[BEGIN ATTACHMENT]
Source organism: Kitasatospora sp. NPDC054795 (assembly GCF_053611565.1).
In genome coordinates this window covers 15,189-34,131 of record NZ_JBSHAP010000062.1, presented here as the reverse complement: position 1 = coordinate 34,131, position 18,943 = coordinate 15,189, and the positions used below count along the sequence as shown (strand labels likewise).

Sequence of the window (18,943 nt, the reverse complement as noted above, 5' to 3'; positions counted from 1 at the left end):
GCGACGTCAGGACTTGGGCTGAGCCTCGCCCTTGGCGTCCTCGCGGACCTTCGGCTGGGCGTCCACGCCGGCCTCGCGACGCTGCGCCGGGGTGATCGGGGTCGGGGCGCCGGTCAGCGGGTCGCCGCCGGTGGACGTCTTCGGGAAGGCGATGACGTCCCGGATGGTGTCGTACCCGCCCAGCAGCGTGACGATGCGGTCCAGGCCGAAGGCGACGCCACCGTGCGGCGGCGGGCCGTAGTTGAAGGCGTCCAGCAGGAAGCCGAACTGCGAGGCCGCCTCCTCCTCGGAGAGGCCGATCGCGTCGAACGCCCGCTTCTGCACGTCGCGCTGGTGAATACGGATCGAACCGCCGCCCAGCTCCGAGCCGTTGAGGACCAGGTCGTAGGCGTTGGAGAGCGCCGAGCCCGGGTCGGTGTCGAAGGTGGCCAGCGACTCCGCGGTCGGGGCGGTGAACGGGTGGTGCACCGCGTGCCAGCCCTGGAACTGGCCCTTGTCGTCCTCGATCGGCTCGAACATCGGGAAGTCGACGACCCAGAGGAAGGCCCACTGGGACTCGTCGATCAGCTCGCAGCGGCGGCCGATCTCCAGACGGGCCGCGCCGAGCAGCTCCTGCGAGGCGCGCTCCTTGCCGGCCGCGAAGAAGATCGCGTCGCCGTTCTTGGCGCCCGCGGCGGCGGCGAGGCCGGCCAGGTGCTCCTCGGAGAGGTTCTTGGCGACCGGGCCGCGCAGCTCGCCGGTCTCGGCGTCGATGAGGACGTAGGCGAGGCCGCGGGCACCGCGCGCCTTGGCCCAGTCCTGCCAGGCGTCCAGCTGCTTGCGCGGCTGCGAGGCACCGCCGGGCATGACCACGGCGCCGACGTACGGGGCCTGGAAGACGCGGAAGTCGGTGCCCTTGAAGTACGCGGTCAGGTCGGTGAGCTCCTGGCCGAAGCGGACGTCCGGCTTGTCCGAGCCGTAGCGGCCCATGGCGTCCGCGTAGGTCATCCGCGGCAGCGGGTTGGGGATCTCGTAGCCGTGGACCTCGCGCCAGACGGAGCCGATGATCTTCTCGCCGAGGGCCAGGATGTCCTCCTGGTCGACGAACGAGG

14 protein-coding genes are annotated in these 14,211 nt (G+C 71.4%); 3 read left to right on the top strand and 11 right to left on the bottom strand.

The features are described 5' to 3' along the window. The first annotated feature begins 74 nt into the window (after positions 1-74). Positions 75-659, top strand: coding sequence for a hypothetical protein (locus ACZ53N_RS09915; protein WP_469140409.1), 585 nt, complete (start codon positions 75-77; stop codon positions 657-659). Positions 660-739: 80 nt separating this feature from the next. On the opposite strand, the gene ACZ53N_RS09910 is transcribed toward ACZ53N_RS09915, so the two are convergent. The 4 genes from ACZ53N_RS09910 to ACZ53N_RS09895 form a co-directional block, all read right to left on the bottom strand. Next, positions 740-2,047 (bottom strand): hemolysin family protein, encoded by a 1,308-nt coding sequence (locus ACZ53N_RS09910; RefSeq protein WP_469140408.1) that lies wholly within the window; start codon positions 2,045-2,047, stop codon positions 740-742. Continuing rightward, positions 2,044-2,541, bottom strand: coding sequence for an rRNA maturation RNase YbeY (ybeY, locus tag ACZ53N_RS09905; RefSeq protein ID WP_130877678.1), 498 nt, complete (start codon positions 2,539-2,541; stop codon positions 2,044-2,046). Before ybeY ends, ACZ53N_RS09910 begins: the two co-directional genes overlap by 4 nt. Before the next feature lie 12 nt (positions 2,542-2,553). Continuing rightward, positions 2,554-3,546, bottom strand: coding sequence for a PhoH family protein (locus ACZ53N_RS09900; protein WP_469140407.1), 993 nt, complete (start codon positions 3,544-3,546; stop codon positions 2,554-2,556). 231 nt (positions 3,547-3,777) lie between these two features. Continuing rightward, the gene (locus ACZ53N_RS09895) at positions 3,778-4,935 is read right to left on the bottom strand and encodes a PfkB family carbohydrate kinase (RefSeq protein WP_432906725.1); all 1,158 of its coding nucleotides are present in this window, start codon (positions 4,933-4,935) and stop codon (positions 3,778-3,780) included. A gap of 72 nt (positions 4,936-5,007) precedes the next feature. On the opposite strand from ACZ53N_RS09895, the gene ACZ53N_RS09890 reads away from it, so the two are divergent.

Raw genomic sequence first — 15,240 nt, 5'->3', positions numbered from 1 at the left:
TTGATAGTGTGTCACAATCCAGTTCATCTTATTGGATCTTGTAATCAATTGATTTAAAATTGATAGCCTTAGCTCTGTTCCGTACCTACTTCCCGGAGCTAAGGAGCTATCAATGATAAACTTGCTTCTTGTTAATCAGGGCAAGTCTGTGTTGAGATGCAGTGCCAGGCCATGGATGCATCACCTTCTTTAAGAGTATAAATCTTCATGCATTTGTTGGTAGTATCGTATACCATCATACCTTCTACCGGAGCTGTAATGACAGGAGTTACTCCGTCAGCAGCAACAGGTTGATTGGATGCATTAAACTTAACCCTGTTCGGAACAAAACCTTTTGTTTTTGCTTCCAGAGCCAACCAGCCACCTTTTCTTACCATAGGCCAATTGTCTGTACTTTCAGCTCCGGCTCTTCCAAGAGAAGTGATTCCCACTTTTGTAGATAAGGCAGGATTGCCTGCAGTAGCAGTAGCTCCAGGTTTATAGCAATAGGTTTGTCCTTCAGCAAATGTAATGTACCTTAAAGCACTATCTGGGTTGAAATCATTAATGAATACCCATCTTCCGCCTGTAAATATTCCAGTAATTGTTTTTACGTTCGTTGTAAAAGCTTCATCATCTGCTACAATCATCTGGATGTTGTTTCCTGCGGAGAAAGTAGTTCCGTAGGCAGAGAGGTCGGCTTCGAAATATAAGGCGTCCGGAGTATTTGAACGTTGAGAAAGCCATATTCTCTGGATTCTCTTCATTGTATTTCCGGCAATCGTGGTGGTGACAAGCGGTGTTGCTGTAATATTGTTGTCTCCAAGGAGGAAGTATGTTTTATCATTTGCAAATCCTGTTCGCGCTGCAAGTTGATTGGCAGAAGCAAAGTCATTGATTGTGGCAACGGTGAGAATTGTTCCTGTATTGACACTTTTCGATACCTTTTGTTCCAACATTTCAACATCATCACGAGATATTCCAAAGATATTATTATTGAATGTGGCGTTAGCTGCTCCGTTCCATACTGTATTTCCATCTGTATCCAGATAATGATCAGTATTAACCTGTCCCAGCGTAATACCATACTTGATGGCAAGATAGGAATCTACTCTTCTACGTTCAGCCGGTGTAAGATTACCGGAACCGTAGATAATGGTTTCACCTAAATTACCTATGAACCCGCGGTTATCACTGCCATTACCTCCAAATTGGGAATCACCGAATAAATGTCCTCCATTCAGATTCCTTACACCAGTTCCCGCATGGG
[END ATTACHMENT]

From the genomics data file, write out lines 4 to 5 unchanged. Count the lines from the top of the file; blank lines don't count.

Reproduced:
GCGACGTCAGGACTTGGGCTGAGCCTCGCCCTTGGCGTCCTCGCGGACCTTCGGCTGGGCGTCCACGCCGGCCTCGCGACGCTGCGCCGGGGTGATCGGGGTCGGGGCGCCGGTCAGCGGGTCGCCGCCGGTGGACGTCTTCGGGAAGGCGATGACGTCCCGGATGGTGTCGTACCCGCCCAGCAGCGTGACGATGCGGTCCAGGCCGAAGGCGACGCCACCGTGCGGCGGCGGGCCGTAGTTGAAGGCGTCCAGCAGGAAGCCGAACTGCGAGGCCGCCTCCTCCTCGGAGAGGCCGATCGCGTCGAACGCCCGCTTCTGCACGTCGCGCTGGTGAATACGGATCGAACCGCCGCCCAGCTCCGAGCCGTTGAGGACCAGGTCGTAGGCGTTGGAGAGCGCCGAGCCCGGGTCGGTGTCGAAGGTGGCCAGCGACTCCGCGGTCGGGGCGGTGAACGGGTGGTGCACCGCGTGCCAGCCCTGGAACTGGCCCTTGTCGTCCTCGATCGGCTCGAACATCGGGAAGTCGACGACCCAGAGGAAGGCCCACTGGGACTCGTCGATCAGCTCGCAGCGGCGGCCGATCTCCAGACGGGCCGCGCCGAGCAGCTCCTGCGAGGCGCGCTCCTTGCCGGCCGCGAAGAAGATCGCGTCGCCGTTCTTGGCGCCCGCGGCGGCGGCGAGGCCGGCCAGGTGCTCCTCGGAGAGGTTCTTGGCGACCGGGCCGCGCAGCTCGCCGGTCTCGGCGTCGATGAGGACGTAGGCGAGGCCGCGGGCACCGCGCGCCTTGGCCCAGTCCTGCCAGGCGTCCAGCTGCTTGCGCGGCTGCGAGGCACCGCCGGGCATGACCACGGCGCCGACGTACGGGGCCTGGAAGACGCGGAAGTCGGTGCCCTTGAAGTACGCGGTCAGGTCGGTGAGCTCCTGGCCGAAGCGGACGTCCGGCTTGTCCGAGCCGTAGCGGCCCATGGCGTCCGCGTAGGTCATCCGCGGCAGCGGGTTGGGGATCTCGTAGCCGTGGACCTCGCGCCAGACGGAGCCGATGATCTTCTCGCCGAGGGCCAGGATGTCCTCCTGGTCGACGAACGAGG

14 protein-coding genes are annotated in these 14,211 nt (G+C 71.4%); 3 read left to right on the top strand and 11 right to left on the bottom strand.